The Myth of Cry It Out!

In my travels I have come to realize that parents are a bit confused about what cry-it-out means. Cry-it-out is not a method in itself. There are so many different types of sleep training methods that use cry-it-out but there are so many different ways and variations of it. Cry-it-out simply means that with whichever method you have chosen to use for your sleep training process, that there will inevitably be some crying involved.

There are 3 major training methods that all use a form of cry-it-out. The first method is the Pick up/Put down method. This is when you pick up your baby every time they cry and put them down when they stop. The second method is gradual distinction. This is when you start off on the first night by being right at your babies side, patting and shushing him till he falls asleep. Then each night after that, you move further away from the crib and shushing progressively softer and less often. The third method is Guided Training. This is when you check on your baby for a few minutes and then leave, returning into the room at greater intervals to console your baby. An example of this is you would check on your baby in 5 minutes and then in 10 minutes etc.

Each method of training involves crying. Each method also involves the parents offering consoling at some point to their baby. The crying is NOT because your child is being neglected, starved or abandoned. They are simply being given the opportunity to figure out what your baby needs to figure out to fall asleep. Some babies may discover their fingers where as some may stare at a light on the ceiling. Allowing your baby the opportunity to learn how to soothe himself is vital to learning great sleep skills. If you are a parent that is not happy with your child’s sleep habits and feel that training of some sort is necessary for the happiness of your baby and your family, then it is important that you find the right method for you. If you are a parent that is content with your baby’s sleep habits, then there is no need for change as your family is happy.

In retrospect, it is important to understand that a crying baby doesn’t mean bad parents. This is quite an unfair statement. Allowing your baby to learn how to self soothe, which involves some crying, is a very hard thing for a parent to do. If you have a family member or friend who is currently sleep training their own baby, please remember this and offer them your support, not grief.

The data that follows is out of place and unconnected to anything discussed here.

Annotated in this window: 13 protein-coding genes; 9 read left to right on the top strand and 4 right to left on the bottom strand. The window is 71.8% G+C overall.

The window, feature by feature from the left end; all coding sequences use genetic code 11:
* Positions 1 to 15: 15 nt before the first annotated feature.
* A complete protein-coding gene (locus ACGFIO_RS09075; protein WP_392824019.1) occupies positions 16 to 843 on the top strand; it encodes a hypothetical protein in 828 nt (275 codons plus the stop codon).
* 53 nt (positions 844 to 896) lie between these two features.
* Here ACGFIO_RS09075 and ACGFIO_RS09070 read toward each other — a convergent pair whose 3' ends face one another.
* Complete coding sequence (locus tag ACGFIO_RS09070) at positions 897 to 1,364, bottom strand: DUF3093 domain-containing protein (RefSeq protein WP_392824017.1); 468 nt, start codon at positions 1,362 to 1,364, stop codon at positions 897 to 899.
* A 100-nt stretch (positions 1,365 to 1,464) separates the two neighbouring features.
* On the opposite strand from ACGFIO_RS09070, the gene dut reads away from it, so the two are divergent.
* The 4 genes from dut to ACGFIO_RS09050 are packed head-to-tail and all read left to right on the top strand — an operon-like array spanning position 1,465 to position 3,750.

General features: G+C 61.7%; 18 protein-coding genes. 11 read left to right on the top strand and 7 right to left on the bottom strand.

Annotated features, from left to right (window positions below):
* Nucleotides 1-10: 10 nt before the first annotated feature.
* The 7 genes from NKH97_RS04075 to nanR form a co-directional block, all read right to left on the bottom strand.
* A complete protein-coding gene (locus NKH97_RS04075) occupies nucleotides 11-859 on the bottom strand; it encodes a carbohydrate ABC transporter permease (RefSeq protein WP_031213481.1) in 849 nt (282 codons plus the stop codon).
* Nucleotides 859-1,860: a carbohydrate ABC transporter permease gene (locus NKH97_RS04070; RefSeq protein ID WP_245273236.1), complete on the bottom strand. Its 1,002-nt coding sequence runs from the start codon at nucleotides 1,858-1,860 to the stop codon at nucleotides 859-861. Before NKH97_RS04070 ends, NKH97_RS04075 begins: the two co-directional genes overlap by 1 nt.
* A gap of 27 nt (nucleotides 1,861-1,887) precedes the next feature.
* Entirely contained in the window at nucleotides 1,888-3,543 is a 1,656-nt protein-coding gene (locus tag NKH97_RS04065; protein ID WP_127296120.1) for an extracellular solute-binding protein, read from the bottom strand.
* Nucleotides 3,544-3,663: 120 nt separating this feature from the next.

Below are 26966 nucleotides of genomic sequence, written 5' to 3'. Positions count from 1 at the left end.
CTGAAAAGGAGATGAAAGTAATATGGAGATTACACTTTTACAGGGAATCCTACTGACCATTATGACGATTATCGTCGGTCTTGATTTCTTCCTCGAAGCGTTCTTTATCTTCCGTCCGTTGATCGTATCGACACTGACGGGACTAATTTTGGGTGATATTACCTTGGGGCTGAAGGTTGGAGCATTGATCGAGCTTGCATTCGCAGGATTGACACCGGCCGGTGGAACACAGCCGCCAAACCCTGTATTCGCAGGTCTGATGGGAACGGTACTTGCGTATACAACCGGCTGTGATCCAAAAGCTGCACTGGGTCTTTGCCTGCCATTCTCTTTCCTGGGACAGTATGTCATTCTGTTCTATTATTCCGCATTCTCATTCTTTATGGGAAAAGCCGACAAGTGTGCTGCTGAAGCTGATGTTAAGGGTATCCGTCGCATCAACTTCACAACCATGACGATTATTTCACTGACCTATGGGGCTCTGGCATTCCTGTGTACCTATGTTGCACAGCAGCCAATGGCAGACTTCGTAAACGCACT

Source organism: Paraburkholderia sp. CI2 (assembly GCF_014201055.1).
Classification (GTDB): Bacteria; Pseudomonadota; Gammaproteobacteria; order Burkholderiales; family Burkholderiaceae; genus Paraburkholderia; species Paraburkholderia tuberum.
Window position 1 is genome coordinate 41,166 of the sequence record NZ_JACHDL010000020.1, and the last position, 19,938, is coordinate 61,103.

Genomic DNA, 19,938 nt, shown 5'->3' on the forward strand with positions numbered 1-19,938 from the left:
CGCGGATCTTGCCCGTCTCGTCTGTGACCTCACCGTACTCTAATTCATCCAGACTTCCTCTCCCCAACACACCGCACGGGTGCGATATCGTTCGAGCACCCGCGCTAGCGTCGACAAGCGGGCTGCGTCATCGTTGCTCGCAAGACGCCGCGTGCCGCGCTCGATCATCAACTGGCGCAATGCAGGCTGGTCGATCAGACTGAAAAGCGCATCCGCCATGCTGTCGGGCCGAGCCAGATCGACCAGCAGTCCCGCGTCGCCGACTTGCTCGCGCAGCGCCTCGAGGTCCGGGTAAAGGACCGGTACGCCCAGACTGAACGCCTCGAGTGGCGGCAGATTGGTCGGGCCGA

• cgg

    Babies sleep patterns change constantly and anybody who tells you that you can “train” your baby to sleep is mistaken. There is a multi-million dollar business built around this.   Every time a baby is made to “cry-it-out” the baby’s body releases adrenalin, the fight-or-flight hormones. Too much of this stresses out a child’s developing body and is not good for the baby.  These children develop insecurities in later life, are less empathetic.  There is a whole slew of research around this. Check it out yourself.

    When I had my 2 little girls, who didn’t sleep through the night for the first 18 months I was bombarded by people telling me to cry it out.  I refused and went to them and yes, horrors of horrors, nursed them or rocked them back to sleep.  Was I exhausted? Yes.  Did I feel desperate for sleep? Absolutely.

    Now I have 2 very secure and happy little girls who sleep 12 hours straight, through the night without fear because they know that should they need us, we will be at their side.  I always use the analogy of a bear family.  The mother bear would never leave her cub alone in the dark forest to teach it to “self soothe”.  The mother bear is always by her cub’s side protecting it. Why would we do anything different. Follow your instincts moms.